Thursday, April 16, 2009

jBPM from the trenches - a state-proxy solution final report

As previously posted, we have been working on something we call a state-proxy.Now that it has been realized I can provide some more details.

The problem was that we had no ESB solution in our SOA infrastructure and all processes in jBPM are modeled using nodes, decisions, process-states, and tasks. We wanted to make use of state nodes to provide at least the ability to enter real wait states and persist the process data. This was to give us more reliability and constancy in our process implementations.

In each state node a single service call is made through the infrastructure provided by a state-proxy. This state-proxy infrastructure is used to create a new thread of execution and release the process to enter a wait state. The state-proxy will then handle the service call, serialize the results or exceptions, place them in the context, and signal back to the waiting process.

The process flow shown here (top left) depicts the integration test that was run using our state-proxy infrastructure and state nodes. The process definition for these state nodes looks something like this:

<state name="someServiceCall">
<event type="node-enter">
<action class="some.domain.handler.SomeServiceCallHandler" />
</event>
<event type="node-leave">
<action class="some.domain.handler.SomeServiceCallHandler" />
</event>
<transition to="anotherServiceCall?" />
</state>

Each state node makes use of a handler that contains three methods:

/**
 * Where the service proxy is created, the input object for the service call
 * is filled, and the service call is made.
 *
 * This method is run on the event 'on node-enter'. 
 */
public void onPerformCall(ExecutionContext exc) {}

/**
* When the state-proxy call has completed, it will signal back to the process
* which reacts to the event 'on node-leave'. The state-proxy has set a context
* variable RESULT_DATA which is used to transport the JBoss serialized results
* and is placed into the input 'result' object. This method allows processing
* of the service results before taking the default transition to exit the state
* node.
*
* This method is run on the event 'on node-leave'.
*/
public void onHandleResults(ExecutionContext exc, Object result) {)

/**
* When the state-proxy call has completed, it will signal back to the process
* which reacts to the event 'on node-leave'. The state-proxy has set a context
* variable RESULT_ERROR which is used to transport the JBoss serialized exception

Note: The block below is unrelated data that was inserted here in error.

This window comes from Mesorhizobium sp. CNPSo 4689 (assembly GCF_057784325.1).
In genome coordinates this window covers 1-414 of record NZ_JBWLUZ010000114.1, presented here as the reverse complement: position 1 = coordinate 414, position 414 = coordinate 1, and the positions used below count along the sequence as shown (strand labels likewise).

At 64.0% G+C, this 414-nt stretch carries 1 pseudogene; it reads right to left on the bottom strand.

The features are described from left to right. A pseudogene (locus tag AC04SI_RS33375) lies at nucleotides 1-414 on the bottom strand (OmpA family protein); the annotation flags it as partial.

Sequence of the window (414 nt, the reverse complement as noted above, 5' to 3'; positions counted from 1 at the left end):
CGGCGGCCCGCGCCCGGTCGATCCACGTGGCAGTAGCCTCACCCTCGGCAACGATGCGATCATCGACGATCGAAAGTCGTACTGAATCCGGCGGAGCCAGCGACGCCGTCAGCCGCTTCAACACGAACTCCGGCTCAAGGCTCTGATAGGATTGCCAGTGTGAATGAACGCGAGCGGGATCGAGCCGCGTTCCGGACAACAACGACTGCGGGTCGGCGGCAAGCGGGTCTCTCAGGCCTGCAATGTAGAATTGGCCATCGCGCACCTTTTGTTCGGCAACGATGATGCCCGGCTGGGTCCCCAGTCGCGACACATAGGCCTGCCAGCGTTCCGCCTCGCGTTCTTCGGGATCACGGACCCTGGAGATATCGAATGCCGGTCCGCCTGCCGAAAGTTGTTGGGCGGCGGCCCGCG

* and is placed into the exception 'e' object. This method allows processing
* of the exception before taking the default transition to exit the state
* node.
*
* This method is run on the event 'on node-leave'.
*/
public void onHandleException(ExecutionContext exc, Exception e) {}

I am unable to provide exact details from the code of the state-proxy, but I can say that this enables us to detach our service calls from the calling process node, persist our state, and await the results. These results can then be handled or the resulting error can be processed before continuing with the flow.

Some issues remain.

It is not possible to exit a state node via a transition that you may choose from the 'on node-leave' event (either from our onHandleResults or onHandleException). The signal being sent back from the state-proxy has already retrieved the process context and instance and filled the node with the default transition. We are looking into this and you can see the current way of working is to place a decision node directly after the state to branch as needed.

Another rather simple problem, is that a failing signal from the state-proxy back to the process is a single point of failure that could lead to a process 'waiting' forever. We need to build in a mechanism, such as email to a process administrator, to ensure that processes do not fall asleep at the end of an 'on node-enter' event.

I hope this brings some of the promised details to light on what we are doing with a state-proxy to ensure some sort of process reliability and data consistency without the use of an ESB.